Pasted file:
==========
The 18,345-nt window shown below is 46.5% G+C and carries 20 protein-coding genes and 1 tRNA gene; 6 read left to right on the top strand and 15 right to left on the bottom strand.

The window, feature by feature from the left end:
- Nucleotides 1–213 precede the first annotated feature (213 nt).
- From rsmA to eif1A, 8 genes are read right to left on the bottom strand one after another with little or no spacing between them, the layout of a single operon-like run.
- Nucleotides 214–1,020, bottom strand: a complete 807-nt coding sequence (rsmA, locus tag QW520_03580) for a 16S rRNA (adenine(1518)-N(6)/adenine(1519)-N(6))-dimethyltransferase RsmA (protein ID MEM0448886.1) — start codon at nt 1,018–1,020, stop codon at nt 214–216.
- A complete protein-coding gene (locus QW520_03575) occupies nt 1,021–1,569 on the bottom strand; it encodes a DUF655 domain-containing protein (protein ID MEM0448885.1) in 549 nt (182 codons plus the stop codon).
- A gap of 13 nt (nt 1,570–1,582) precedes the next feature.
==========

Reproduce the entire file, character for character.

The 18,345-nt window shown below is 46.5% G+C and carries 20 protein-coding genes and 1 tRNA gene; 6 read left to right on the top strand and 15 right to left on the bottom strand.

The window, feature by feature from the left end:
- Nucleotides 1–213 precede the first annotated feature (213 nt).
- From rsmA to eif1A, 8 genes are read right to left on the bottom strand one after another with little or no spacing between them, the layout of a single operon-like run.
- Nucleotides 214–1,020, bottom strand: a complete 807-nt coding sequence (rsmA, locus tag QW520_03580) for a 16S rRNA (adenine(1518)-N(6)/adenine(1519)-N(6))-dimethyltransferase RsmA (protein ID MEM0448886.1) — start codon at nt 1,018–1,020, stop codon at nt 214–216.
- A complete protein-coding gene (locus QW520_03575) occupies nt 1,021–1,569 on the bottom strand; it encodes a DUF655 domain-containing protein (protein ID MEM0448885.1) in 549 nt (182 codons plus the stop codon).
- A gap of 13 nt (nt 1,570–1,582) precedes the next feature.